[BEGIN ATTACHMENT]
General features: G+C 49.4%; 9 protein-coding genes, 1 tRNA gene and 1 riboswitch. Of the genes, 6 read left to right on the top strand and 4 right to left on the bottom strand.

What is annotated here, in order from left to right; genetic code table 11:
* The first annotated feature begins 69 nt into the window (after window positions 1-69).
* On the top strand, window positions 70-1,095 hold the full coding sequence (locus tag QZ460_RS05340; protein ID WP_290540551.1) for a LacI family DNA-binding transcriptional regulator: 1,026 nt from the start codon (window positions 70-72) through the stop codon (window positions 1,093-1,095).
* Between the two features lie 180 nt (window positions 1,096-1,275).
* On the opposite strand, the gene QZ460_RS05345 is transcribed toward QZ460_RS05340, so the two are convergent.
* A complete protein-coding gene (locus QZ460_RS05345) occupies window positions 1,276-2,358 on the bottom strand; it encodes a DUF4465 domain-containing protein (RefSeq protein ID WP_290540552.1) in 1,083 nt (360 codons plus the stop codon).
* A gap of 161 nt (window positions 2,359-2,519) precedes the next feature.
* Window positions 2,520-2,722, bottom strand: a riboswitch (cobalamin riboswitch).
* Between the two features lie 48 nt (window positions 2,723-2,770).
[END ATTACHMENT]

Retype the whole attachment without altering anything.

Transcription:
General features: G+C 49.4%; 9 protein-coding genes, 1 tRNA gene and 1 riboswitch. Of the genes, 6 read left to right on the top strand and 4 right to left on the bottom strand.

What is annotated here, in order from left to right; genetic code table 11:
* The first annotated feature begins 69 nt into the window (after window positions 1-69).
* On the top strand, window positions 70-1,095 hold the full coding sequence (locus tag QZ460_RS05340; protein ID WP_290540551.1) for a LacI family DNA-binding transcriptional regulator: 1,026 nt from the start codon (window positions 70-72) through the stop codon (window positions 1,093-1,095).
* Between the two features lie 180 nt (window positions 1,096-1,275).
* On the opposite strand, the gene QZ460_RS05345 is transcribed toward QZ460_RS05340, so the two are convergent.
* A complete protein-coding gene (locus QZ460_RS05345) occupies window positions 1,276-2,358 on the bottom strand; it encodes a DUF4465 domain-containing protein (RefSeq protein ID WP_290540552.1) in 1,083 nt (360 codons plus the stop codon).
* A gap of 161 nt (window positions 2,359-2,519) precedes the next feature.
* Window positions 2,520-2,722, bottom strand: a riboswitch (cobalamin riboswitch).
* Between the two features lie 48 nt (window positions 2,723-2,770).